How healthy is your mouth? According to the CDC, 47.2 percent of adults in the United States have some form of gum disease. This amounts to roughly 64.7 million individuals with either gingivitis or the advanced form of gum disease, known as periodontal disease. The bad news is that having excess bacteria in your mouth may contribute to certain chronic diseases and conditions. We want to inform you of these health problems and help you maintain or increase the health of your teeth and gums.

Diabetes

If you have diabetes, the condition can affect the blood flow to the gums and the nerves in your mouth, as well as your immune system. This means you have more bacteria in your mouth when compared to someone who does not have diabetes. The presence of gum disease can also make it harder to control your blood sugar. If you do not have diabetes, gum disease can increase your risk of developing the condition.

Heart Disease

Heart disease is characterized by inflammation and hardening of the arteries, which can increase your risk of having a heart attack or a stroke. Gum disease is suspected to be partially responsible for body-wide inflammation, including inflammation in the arteries. The bacteria in the mouth can also enter the bloodstream via the gums, which can cause infections in other parts of the body as well as inflammation due to the immune system’s response to the presence of bacteria in other parts of the body.

Dementia

If you want to lower your risk for developing dementia, including Alzheimer’s, taking care of your gums and getting any signs of gum disease treated may be the answer. In a scientific research report posted by NCBI, researchers studied the relationship between periodontal disease and amyloid-β (Aβ) plaques. Amyloid-β (Aβ) plaques are a marker for determining if an individual has Alzheimer’s.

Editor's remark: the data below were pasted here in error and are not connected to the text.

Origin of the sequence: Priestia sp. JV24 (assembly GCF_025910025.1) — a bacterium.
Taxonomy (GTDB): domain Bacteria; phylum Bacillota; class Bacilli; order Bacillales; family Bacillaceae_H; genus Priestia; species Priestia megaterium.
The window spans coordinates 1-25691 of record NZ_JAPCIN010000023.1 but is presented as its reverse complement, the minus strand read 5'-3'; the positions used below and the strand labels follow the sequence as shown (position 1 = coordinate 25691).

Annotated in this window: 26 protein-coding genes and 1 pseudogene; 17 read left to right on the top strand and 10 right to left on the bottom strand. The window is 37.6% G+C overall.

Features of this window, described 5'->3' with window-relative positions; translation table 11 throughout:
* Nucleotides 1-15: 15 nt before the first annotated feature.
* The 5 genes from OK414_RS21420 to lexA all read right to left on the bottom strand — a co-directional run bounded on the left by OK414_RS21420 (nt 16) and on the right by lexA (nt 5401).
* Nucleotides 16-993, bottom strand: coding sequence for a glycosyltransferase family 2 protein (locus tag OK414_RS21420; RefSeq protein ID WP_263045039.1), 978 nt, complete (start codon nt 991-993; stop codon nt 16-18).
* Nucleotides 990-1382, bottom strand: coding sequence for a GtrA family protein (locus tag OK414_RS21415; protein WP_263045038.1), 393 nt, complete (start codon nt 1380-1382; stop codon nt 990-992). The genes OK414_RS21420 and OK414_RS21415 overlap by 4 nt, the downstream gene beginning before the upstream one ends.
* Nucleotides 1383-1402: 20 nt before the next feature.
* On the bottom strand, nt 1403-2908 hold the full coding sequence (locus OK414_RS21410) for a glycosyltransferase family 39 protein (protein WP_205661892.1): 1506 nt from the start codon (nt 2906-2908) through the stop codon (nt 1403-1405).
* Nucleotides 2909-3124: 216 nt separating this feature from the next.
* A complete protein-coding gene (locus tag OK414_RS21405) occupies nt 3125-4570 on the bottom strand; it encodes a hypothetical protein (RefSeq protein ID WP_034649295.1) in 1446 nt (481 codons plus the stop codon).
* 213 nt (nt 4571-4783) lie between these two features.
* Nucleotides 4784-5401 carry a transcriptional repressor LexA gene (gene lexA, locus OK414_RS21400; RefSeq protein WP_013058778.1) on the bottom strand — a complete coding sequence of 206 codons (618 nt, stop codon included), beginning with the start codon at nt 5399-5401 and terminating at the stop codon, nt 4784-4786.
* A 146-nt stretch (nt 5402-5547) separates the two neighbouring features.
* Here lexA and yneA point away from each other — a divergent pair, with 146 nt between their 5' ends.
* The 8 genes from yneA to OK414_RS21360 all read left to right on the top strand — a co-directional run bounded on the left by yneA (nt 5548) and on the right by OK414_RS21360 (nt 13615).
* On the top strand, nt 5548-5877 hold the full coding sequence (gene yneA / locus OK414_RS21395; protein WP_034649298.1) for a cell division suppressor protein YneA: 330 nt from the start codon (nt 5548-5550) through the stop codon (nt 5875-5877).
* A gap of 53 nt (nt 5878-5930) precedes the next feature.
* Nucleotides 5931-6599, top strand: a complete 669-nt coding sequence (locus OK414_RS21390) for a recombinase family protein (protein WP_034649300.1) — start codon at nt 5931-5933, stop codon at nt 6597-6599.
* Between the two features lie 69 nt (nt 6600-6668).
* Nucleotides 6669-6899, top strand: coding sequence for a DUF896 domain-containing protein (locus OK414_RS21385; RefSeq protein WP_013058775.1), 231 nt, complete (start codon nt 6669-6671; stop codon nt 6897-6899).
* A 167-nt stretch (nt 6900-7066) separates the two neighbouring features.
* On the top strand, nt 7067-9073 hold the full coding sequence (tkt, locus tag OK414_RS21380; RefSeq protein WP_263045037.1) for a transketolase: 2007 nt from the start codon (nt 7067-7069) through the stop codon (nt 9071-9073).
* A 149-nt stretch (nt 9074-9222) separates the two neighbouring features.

The study found that individuals with Alzheimer’s had high levels of the bacteria (Porphyromonas Gingivalis), which is responsible for the development of gum disease, in their brains. They also had higher than normal levels of amyloid-β (Aβ) plaques, which was later determined to be caused by the presence of porphyromonas gingivalis in the brain tissue. The bottom line is that all of this can contribute to an increased risk of developing dementia.

Erectile Dysfunction

Gum disease and erectile dysfunction (ED) may seem like they have nothing in common. After all, the gums and the sexual organs are in two different parts of the body, and the symptoms and causes are completely different. However, erectile dysfunction is known to have both physical and psychological causes. Some of the physical causes align with other diseases that can be exasperated by excess bacteria in the mouth and gum disease, including heart disease and diabetes. Heart disease and diabetes can negatively impact blood flow. Diabetes can lead to nerve problems, which can decrease the sensitivity and sensations felt by the sexual organs. In 2016, researches studied the link between periodontal disease and erectile dysfunction and found that individuals with periodontal disease had higher instances of ED.

Improving Your Gum Health with Treatments from Our Periodontist

When you have gum disease, it is important to have it treated promptly by a periodontist. If left untreated, gingivitis can quickly turn into periodontal disease with severely receded gums, deep pockets between the teeth and gums, gum inflammation and even bone and tooth loss. Thankfully, we offer treatments, like deep cleanings and gum and tissue grafting, to help restore the health of the gums. Once you receive your initial treatments, we recommend periodontal maintenance. This involves visiting our periodontist every three months for a deep cleaning and to remove any bacteria that may have recolonized in the pockets.

To schedule an appointment with our orthodontist at Vero Implants and Periodontics, give us a call at 772-569-9700.